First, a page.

Humanitarian Advancement Through Technology June 1 - 4 th, 2014

Workshop-1 D1.4

Workshop: Humanitarian Open Street Map


Since the Haiti  earthquake in 2010, new partners support the UN Agencies and International organizations through the Web 2.0 or Collaborative Web.  OpenStreetMap is one of these community of volunteers. It has shown on several occasions its ability to mobilize hundreds of contributors and support remotely, providing maps and services necessary for such actions. The Humanitarian OpenStreetMap Team (HOT) makes the bridge with the humanitarian organizations.

In this session, we will discuss open source methods for humanitarian technology. The workshop will include an overview of Humanitarian OpenStreetMap Team’s (HOT) activities, some of the tools and best practices. We will include stories of activations around the world from Indonesia to Haiti to Philippines and the DRC. Our session also includes hands on training from HOT community leaders. Join us and learn about new methods in digital and in-person responders using OpenStreetMap.

Presenter: Heather Leson,  Board Member, HOT (Humanitarion OpenStreetMap Team)


Heather will also be facilitating the Community Engagement Workshop on Monday afternoon (Workshop-4 D2.4)


Heather Leson is a community builder and programme manager for global open source projects and communities. Some of the organizations she had lead include the Crisis Mappers Network, Humanitarian OpenStreetMap Team, Open Knowledge Foundation, Ushahidi, Random Hacks of Kindness, Mozilla and more. Heather has over 15 years of experience in technical incident management, software life-cycle development, customer care, and Internet communications.

In her current role as Community Engagement Director at Open Knowledge, she creates and delivers community programming for the organization’s diverse community, specifically focused on the School of Data model.

Previously, Heather created and managed programs for Ushahidi’s diverse community, and mentored members of its open-source developer ecosystem. Her earlier leadership in open source communities such as Random Hacks of Kindness and CrisisCommons saw her successfully organize numerous participant-driven “unconferences” and hackathons.

As a Board member for Humanitarian OpenStreetMap Team , Heather is focused on community engagement, organizational development and fundraising.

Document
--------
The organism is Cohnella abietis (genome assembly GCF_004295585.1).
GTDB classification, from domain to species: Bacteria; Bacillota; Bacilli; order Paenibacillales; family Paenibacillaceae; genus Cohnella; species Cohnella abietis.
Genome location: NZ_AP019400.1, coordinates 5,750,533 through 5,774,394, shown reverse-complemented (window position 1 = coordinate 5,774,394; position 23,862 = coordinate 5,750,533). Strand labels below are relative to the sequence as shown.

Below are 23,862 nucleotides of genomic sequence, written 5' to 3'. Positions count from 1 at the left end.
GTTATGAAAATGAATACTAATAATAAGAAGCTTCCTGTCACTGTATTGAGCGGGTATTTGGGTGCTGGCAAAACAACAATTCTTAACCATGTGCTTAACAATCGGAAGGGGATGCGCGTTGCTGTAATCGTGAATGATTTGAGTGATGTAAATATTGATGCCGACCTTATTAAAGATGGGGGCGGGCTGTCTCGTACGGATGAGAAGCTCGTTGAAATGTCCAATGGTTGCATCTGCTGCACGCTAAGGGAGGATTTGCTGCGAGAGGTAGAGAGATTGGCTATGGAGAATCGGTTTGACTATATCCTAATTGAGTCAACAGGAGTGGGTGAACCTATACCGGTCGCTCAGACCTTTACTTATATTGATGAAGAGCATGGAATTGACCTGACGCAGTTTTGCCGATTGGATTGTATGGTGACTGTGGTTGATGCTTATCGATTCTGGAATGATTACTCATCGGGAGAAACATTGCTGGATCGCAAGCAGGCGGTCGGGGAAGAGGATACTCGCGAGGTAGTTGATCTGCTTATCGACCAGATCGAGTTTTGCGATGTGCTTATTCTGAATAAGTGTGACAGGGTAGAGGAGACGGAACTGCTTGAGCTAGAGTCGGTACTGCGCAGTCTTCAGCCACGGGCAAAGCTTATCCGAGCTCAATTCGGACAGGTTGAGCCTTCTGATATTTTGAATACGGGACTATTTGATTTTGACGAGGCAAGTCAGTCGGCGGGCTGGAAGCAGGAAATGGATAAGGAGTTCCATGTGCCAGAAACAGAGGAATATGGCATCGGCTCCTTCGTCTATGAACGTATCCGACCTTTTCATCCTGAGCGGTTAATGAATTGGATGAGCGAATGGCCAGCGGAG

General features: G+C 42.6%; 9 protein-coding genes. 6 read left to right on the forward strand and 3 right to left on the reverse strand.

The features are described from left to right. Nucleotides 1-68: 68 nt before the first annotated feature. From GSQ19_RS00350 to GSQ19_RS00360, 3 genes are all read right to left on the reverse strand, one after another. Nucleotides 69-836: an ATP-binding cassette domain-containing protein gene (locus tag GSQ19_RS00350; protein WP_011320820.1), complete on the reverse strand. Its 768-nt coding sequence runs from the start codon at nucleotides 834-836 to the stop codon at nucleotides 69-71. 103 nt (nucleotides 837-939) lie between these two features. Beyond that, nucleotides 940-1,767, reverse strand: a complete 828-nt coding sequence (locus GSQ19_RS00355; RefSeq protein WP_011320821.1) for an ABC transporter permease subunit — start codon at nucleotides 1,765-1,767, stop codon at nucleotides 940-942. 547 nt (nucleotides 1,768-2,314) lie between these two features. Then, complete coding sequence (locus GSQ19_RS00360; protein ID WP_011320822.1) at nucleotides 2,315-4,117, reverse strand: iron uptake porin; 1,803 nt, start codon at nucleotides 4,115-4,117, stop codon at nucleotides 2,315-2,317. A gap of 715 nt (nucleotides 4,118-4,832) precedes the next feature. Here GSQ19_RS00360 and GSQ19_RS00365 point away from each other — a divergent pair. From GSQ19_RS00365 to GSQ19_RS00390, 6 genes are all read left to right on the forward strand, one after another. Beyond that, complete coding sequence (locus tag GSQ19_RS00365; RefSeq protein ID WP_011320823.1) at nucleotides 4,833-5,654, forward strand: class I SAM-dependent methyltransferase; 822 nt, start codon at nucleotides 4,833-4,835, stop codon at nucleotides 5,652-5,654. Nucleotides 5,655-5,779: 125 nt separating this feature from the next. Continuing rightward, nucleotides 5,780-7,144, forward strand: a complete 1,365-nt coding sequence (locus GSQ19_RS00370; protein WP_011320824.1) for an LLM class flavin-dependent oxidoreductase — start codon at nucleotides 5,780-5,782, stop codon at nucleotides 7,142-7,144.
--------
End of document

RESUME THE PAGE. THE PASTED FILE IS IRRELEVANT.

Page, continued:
She holds a Bachelor of Arts degree in Combined Political Science and History from Carleton University in Canada’s capital city of Ottawa, and a Library and Information Technician diploma from Seneca College of Applied Arts and Technology in Toronto. Recently, she received recognition from Crowdsourcing Week as one of the Top 10 Canadian Experts.


Presenter: Pierre Beland



Pierre is an active OpenStreetMap contributor, Humanitarian OpenStreetMap team Activation lead and a former Board Members (2013). As a leader in the coordination of the Humanitarian Activations, he has been instrumental in building on the expertise of innovative developers and the participation of hundreds of OSM contributors. Over the past 2 years, he has implemented the Coordination teams in the context of major Humanitarian Activations. Pierre contributed to strengthen the collaboration with various UN agencies and international organizations and to respond more efficiently to the needs of these organizations.


For the Haiyan Typhoon in the Philippines at the end of 2013, the work was coordinated with the UN-OCHA and the Red Cross. Pierre co-lead the HOT activation response. He mentored and coordinated over 1000 contributors in addition to supporting key technical and strategic aspect, including satellite imagery procurement. The success and results of Pierre’s leadership can be highlighted by the following key details. The HOT Tasking Manager has assured to map large territories with the participation of  more then 1,600 contributors from 82 countries. After 10 days of activation, paper maps were delivered to field operations. Data extracts were updated hourly for GIS analysis or the use of Navigation tools on Android phones or GPS. Training of field teams was organized. For this activation, HOT received the Wikimedia-DE 2014 Zedler-Award, this underlining contribution to free and open knowledge.


For the Ebola outbreak in 2014, Pierre and his collaborators assured the support of Médecins Sans Frontières/Doctors Without Borders (MSF) and the Red Cross teams in the context of this highly contagious epidemic.  Collaboration with field teams was also established. Plus hundreds of contributors mapped the various towns in  the hearth of the outbreak. MSF has recognized this effort, underlining the fact that this contributed to reduce significantly the time necessary to locate people at risk.



Presenter:  Samuel Paul Alce



Je suis haïtien, basé à Port-au-Prince, HAÏTI, Mapper et formateur volontaire de OSM depuis 2010, actuel coordinateur de la Carte Tap-Tap en Haïti. Je suis membre de OSM HAITI, TRAMIGO, travaille la plupart du temps en Haïti comme Coordonateur technique et Formateur dans differents projets GIS, par exemple:Saint-marc STM020 Projet de cartographie a Saint-Marc HT en 2012, et Cap103 Projet de cartographie de la zone nord d’Haiti en mars 2013.
I am a Haiti based in Port au Prince Haiti and a volunteer fro OSM since 2010.  I’m a member of OSM Haiti, Tramigo and have worked in Haiti as a GIS Technical Coordinator. I am currently working with TRAMIGO “tracking devices” (htt:// and lately also with mobile Geo-referenced data gathering System, Poimapper (htt:// developed by a Finnish technology company Pajat (htt:// and Formhub.
Some of the skills Samuel contributes includes: planning and coordination of humanitarian GIS missions, logistics coordination, capacity building, relationship building and humanitarian response leadership.

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